I had back surgery in November 2017 and recovered nicely until a set back earlier this year. I was working out harder than my body could tolerate and I interpreted aches and pains as either no big deal or healthy signs of improvement. Until they weren’t. So, I returned to physical therapy to build up my core strength. I wanted to engage in every day activities and workouts without pain and with better stability and stamina.
Two months ago, we tested my core strength with a full side plank while bringing my knee to my chest three times. It didn’t go so well. I was shaky and unstable on my “good” side and fell over on my “bad” side. But at my appointment this week I could do it on both sides without falling over. Progress! We also reviewed running videos and saw noticeable improvement in my core stability and strength revealed in the footage.
While I was doing all these great things at the PT appointment and even looking at the video myself, a little voice in my head said, “That’s not really good enough is it? I still have a long way to go. I should have been able to do that weeks ago! Why should I celebrate now?” I realized almost immediately that these thoughts weren’t true. I had seen it with my own eyes!
It is amazing how easily we believe our thoughts and how little credit we might give ourselves for successes. My coaching clients do this when they want to delay their next appointment because they haven’t made “enough” progress on their goals. Or, they finally do something they’d been meaning to do for years but didn’t accomplish until they got into coaching. That critical inner voice says they are not good enough even while they are doing great things. Maybe we should question that critical voice. Maybe it shouldn’t be trusted.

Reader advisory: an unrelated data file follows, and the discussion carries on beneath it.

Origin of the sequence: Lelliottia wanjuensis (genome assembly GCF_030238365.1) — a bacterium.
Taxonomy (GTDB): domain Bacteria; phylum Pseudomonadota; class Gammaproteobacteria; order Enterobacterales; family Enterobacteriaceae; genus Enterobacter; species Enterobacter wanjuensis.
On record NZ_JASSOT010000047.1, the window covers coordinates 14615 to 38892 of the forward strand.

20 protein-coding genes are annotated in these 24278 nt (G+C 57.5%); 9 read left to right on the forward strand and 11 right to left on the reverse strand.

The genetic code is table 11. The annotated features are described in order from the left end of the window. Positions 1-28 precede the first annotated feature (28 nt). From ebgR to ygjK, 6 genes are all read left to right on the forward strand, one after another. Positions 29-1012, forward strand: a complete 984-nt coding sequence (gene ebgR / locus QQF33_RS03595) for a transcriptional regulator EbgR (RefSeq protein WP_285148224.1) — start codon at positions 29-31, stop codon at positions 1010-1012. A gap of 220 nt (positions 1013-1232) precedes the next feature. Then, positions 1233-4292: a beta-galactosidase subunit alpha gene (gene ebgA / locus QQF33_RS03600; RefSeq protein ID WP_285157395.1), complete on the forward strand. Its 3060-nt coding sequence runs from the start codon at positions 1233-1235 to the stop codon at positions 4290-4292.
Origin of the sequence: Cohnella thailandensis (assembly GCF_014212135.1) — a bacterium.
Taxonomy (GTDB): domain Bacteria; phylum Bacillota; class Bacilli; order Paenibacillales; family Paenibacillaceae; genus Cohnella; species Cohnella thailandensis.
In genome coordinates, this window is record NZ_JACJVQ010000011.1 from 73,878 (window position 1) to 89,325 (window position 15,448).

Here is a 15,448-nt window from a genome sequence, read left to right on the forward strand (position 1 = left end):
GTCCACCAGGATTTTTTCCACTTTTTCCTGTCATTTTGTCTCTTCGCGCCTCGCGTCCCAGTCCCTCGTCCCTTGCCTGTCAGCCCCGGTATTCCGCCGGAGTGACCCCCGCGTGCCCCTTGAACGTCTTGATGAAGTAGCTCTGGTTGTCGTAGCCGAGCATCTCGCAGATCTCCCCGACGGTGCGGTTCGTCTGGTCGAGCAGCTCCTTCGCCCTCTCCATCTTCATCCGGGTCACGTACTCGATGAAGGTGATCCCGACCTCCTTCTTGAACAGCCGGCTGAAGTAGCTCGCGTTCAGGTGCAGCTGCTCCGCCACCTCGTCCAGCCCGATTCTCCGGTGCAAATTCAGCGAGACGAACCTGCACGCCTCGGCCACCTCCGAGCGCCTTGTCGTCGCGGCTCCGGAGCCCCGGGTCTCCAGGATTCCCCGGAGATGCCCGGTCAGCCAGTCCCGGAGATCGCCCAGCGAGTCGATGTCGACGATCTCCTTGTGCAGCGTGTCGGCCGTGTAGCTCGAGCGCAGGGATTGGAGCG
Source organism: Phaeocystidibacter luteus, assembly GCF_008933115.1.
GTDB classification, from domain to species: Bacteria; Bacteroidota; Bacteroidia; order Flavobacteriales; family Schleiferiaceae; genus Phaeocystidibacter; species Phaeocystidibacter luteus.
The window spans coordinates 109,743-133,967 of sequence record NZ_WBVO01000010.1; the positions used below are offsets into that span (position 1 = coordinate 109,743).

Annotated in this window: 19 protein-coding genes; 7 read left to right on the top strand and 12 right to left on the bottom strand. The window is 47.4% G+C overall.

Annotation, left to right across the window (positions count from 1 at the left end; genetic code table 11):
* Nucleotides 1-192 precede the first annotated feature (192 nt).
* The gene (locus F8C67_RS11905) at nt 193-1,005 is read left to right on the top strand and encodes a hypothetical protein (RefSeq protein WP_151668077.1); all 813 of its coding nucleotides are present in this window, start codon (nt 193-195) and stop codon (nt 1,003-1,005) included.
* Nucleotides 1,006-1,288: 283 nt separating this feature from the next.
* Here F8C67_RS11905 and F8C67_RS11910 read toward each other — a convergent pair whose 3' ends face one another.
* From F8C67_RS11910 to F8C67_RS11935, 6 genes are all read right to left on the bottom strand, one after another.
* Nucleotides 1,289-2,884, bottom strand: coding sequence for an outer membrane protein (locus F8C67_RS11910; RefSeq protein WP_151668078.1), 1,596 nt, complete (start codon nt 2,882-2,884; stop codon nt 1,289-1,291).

A good coach helps clients see their accomplishments and capitalize on the good feelings that come from progress. We turn those good feelings into fuel to motivate our work toward the next goal and the next. Pretty soon, clients slay their to do list and look for something new to conquer. When we reflect on a coaching engagement in a Return on Investment session, we acknowledge the client’s successes and examine how they got there. Clients always get there by trying, failing, trying, making progress, and continuing on.
Coaching helps clients find the motivation to engage hard or vague tasks, develop resilience to try again after set backs and keep going by noticing and celebrating progress. Having the support of a coach helps my clients and can help you reach your goals in business just like at the gym. And then you can tell that critical inner voice, “Thank you, but I see things differently now. I’ve got this.”
I offer free 30 minute phone consultations to help clients assess whether coaching is right for them. Let’s connect! Call, text or e-mail me at 503-734-7232 or firstname.lastname@example.org